Wednesday, April 10, 2013

The David Block Interview -- Part II

TAG Interview with David Block

Find all TAG Interviews on the TAG website at this link

David Block was among the earlier applicants to Walt Disney productions feature animation training program, but he was far from a beginner. He had already broken in with Chuck Jones and Abe Lebitow, had already assisted Art Babbit on the Richard Williams feature Ragged Ann and Andy.

Disney, however, turned out to be a career track that lasted decades ...

Dave worked on Frank Thomas's and Ollie Johnston's last feature The Fox and the Hound, then went on to the featurette Mickey's Christmas Carol followed by The Black Cauldron and The Great Mouse Detective. He was set to start on the next feature when a chance meeting with Disney Television Animation's Michael Webster sent him on a new career trajectory: supervising the production of television cartoons.

Mr. Block spent over a decade producing, directing and otherwise superintending product inside Disney's newer animation division. He then returned to feature work in the 1990s, working on Tarzan, Emperor's New Groove, and Treasure Planet among others.

Today, after directing and animation assignments at Nickelodeon and Warner Bros, Dave is again animating at Walt Disney Animation Studios.


Dan Siciliano said...

An interview from an artist who was inspired by Fantasia, like me, and premiered on my birthday. Yeah! Great interview, Steve.

Steve Hulett said...

Yup, David is articulate.

Unknown said...

That's quite a tale! The early part of breaking in was fascinating! The Chuck Jones, Art Babbitt insights were really interesting. I never knew that he was a downer or that Corny was frustrated on that picture. Corny showed us the book that Canemaker wrote and didn't have anything negative to say about the picture...Thanks for the interesting interview!

Steve Hulett said...

You're very welcome.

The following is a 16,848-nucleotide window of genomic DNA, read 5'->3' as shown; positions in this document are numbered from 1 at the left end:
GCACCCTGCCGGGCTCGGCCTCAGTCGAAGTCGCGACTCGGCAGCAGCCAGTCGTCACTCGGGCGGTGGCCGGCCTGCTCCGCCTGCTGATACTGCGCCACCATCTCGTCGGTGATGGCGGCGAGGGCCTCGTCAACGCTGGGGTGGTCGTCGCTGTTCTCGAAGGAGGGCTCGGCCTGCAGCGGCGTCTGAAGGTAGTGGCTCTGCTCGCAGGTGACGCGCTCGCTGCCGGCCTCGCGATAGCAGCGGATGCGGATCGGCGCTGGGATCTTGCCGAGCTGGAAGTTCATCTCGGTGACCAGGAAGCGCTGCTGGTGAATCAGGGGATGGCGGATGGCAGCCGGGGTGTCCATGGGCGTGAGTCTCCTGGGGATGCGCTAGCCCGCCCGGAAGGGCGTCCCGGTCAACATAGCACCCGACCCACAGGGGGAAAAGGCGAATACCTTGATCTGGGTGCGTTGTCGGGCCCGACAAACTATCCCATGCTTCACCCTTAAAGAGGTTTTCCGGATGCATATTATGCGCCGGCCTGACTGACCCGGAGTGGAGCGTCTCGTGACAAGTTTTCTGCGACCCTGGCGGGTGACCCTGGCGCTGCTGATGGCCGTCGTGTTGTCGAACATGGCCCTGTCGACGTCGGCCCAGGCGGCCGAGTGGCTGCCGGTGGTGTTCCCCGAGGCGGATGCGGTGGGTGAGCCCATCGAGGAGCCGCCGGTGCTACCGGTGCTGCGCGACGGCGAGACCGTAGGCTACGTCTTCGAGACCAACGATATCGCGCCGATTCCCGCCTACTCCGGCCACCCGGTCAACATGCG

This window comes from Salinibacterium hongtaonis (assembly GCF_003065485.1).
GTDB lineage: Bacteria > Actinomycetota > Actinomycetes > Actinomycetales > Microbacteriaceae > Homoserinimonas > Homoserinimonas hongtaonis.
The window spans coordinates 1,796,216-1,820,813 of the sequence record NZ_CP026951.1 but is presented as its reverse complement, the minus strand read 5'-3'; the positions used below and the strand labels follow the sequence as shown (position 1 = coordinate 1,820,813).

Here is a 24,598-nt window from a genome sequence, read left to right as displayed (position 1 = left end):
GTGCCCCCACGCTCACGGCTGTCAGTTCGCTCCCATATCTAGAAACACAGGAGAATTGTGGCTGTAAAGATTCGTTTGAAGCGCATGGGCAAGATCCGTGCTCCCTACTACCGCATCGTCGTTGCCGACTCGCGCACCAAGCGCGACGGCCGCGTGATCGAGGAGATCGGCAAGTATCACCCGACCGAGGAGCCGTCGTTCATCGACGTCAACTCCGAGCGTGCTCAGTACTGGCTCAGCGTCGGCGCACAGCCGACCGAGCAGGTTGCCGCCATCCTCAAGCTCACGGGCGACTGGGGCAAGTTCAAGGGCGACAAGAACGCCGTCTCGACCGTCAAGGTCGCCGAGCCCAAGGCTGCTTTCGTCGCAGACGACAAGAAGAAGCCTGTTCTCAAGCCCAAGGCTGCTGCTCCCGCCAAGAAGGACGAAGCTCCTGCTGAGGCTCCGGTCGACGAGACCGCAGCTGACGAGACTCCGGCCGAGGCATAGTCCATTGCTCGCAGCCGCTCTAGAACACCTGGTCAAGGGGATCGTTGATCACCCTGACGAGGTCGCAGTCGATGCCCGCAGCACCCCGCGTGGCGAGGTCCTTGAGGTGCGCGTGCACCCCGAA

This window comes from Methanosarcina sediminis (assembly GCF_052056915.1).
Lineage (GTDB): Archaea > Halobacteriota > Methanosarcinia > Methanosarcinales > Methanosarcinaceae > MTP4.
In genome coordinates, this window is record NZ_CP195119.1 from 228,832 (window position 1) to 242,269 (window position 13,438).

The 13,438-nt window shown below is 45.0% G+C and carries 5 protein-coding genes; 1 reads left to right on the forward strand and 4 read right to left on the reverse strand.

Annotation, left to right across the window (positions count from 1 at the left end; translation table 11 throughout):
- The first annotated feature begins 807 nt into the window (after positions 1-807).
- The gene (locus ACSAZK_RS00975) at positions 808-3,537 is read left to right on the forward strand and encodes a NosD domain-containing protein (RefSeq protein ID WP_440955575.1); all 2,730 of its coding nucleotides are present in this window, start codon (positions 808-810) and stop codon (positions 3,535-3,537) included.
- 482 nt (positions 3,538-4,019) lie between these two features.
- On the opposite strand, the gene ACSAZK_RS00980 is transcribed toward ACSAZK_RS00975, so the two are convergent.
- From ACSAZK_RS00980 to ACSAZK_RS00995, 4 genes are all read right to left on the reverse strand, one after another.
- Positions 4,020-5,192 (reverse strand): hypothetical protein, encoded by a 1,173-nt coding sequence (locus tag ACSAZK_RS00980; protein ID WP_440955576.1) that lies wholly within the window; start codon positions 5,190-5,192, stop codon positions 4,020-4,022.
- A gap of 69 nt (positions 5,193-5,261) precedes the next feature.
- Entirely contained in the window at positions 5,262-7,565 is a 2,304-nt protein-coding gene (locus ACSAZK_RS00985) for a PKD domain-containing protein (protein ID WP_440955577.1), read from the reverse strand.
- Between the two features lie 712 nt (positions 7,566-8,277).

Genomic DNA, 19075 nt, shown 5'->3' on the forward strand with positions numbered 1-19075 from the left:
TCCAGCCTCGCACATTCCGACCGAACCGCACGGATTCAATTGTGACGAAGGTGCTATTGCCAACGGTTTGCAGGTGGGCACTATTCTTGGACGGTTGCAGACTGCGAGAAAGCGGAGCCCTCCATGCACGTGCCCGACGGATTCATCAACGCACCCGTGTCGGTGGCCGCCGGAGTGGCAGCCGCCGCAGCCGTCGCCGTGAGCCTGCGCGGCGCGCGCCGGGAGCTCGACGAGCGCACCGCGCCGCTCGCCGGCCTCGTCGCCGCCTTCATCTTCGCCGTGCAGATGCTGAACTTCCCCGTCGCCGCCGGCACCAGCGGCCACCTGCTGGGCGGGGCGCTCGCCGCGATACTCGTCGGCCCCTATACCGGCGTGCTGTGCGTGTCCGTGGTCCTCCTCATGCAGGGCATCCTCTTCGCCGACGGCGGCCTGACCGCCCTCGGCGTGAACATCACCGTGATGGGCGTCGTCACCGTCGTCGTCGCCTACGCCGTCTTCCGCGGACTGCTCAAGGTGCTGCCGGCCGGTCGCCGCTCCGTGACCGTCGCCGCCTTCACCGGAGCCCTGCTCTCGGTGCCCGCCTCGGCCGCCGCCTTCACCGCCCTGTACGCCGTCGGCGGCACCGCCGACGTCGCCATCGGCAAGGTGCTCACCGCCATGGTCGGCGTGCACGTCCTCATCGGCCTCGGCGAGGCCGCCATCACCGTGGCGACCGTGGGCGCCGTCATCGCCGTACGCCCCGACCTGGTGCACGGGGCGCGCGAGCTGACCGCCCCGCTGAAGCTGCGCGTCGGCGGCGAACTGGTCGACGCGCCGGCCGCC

Chris Sobieniak said...

It's nice to see Fantasia did it for him (or else he would've been stuck in another line of work). Hearing his stories of the problems he had in Chicago and at Art Center reminded me of the college I went to that didn't take animation too seriously themselves, they had the equipment (at the time an Oxberry stand with a separate aluminum animation disk and a few other nice analog relics), but just didn't have the right teachers or interest to offer the program more than a semester every two years (wasted opportunities I saw). I know if I had enrolled in such a course expecting to really learn all the ropes, I would feel left out if I surpassed all that was offered to me and wanted to go elsewhere in a hurry (my folks wouldn't have been that lenient with me).

I do wonder what Levitow/Hanson Sesame Street segment he worked on he said he found on YouTube? This page features a couple of them such as a series of ones involving different people polluting. I remember these ones well.

Incidentally, Abe's partner in the business was David E. Hanson. After Levitow's death, the studio either closed or was renamed "Gallerie International Films" and continued to do commercials as well as adapt several Japanese cartoons for the western market.

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